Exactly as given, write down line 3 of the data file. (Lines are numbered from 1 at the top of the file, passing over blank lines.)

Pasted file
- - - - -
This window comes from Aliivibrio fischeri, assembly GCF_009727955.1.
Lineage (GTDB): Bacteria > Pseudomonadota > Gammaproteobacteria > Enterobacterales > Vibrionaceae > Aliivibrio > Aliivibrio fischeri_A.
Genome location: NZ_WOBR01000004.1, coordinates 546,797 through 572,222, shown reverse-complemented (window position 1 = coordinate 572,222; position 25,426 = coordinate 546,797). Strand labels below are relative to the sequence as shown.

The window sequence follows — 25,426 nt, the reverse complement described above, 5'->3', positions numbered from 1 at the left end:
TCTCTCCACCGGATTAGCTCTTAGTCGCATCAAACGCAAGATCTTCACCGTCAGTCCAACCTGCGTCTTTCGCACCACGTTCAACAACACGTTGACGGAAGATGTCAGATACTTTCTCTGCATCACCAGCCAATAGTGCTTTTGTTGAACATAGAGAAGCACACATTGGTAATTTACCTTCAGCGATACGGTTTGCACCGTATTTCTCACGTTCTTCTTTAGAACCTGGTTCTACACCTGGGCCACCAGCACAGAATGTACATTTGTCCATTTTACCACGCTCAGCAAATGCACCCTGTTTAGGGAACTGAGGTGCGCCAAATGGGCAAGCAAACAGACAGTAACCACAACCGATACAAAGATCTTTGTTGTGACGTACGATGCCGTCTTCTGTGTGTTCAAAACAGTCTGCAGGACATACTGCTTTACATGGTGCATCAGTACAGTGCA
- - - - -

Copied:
Genome location: NZ_WOBR01000004.1, coordinates 546,797 through 572,222, shown reverse-complemented (window position 1 = coordinate 572,222; position 25,426 = coordinate 546,797). Strand labels below are relative to the sequence as shown.